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VSmall price to pay

Forget that Congress voted overwhelmingly –14 to 4 in the Senate, 226 to 23 in the House of Representatives– to extend martial law in Mindanao for one more year. Even ordinary citizens, or at least the majority of them, if polled, would probably go along and concur with the extension. So how come something that used to be so abhorred by many would now be considered tolerable, if not downright acceptable?

There could be several reasons for this, but I can think of at least only two right now. One is that people have finally seen through all the bad things said about martial law and have determined for themselves that it is not exactly what they have been made to believe for so long. Two is that certain things have gotten so bad in this country that people are now compelled to try anything that promises a fair expectation of success, even martial law.

For so long, there had only been one narrative about martial law, the one that was implemented in the Philippines by the dictator Ferdinand Marcos. Those who had a different story to tell stayed silent, for whatever reason. But that does not detract from the fact that there are always, always, two sides to a story. And if the persistent version of martial law is bad, then the unspoken version can only be good.

And this is borne by the incontrovertible evidence that, despite the Philippine experience, martial law continues to be an optional power reserved for the exclusive exercise of the president. It is right there in the Constitution, the very constitution put together after martial law was dismantled. The only conclusion to be derived from this is that, if martial law is so bad, it should have no place anymore in any democratic constitution.

That it does can only mean it is good, that it can only be bad if the one who wields it wields it for purposes other than the reason for its continued existence. That said, the current wielder of martial law must perceptively be not on the same level as the one who abused it and made it so abhorrent. That current wielder, Rodrigo Duterte, must perceptively be more reliable and trustworthy despite the bad things said about him than Marcos.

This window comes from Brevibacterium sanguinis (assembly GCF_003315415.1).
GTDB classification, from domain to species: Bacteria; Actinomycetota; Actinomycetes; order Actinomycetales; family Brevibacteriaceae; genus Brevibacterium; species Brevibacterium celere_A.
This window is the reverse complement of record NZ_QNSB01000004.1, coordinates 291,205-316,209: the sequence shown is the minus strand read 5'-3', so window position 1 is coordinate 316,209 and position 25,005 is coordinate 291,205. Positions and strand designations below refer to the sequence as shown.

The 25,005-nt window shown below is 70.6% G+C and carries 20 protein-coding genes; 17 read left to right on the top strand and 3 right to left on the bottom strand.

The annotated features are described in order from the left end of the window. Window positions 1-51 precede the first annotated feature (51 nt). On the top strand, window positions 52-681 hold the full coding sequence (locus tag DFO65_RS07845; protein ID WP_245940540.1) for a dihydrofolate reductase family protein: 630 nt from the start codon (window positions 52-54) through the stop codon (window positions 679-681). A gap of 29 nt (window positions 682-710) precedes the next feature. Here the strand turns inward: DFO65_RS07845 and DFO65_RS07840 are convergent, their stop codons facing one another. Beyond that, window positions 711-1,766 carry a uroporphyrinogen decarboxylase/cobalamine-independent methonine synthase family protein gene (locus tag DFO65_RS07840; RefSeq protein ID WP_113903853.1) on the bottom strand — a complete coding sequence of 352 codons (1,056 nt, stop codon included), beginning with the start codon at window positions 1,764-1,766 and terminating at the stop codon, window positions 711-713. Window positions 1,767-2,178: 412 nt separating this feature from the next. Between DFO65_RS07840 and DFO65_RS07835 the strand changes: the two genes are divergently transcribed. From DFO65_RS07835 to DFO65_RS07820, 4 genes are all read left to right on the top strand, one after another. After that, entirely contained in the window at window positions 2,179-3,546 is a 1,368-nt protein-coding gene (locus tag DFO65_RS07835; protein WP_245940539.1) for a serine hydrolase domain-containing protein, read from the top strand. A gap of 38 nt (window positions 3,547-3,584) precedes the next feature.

But that still makes any perception of martial law dependent on the personalities that either wield it or go through the experience, good or bad. Martial law itself, as a power or a tool, needs to be characterized according to its own measure. And indeed it is useful, as defined by the circumstances under which it may be utilized. So useful in fact that it is now being used, or sought to be used, even in non-extraordinary circumstances where normal processes ought to apply.

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Despite the semantics about rebellion, insurrection, or terrorism that can only serve to muddle the issue, the bottom line is that things have gone so askew in this country that there is a desperate need to put things back in order. And if that desperate need requires desperate measures, then that is probably how and why we have come to where we are now –using martial law to put things back in order.

So what does this tell all of us? That our normal way of doing things no longer works. There is a breakdown of what used to be. People have become so desperate to put the country back on track that they are willing to give even martial law a shot. The situation is such that people feel they no longer have anything to lose. Martial law has become too small a price to pay for putting us back where we ought to be all along.

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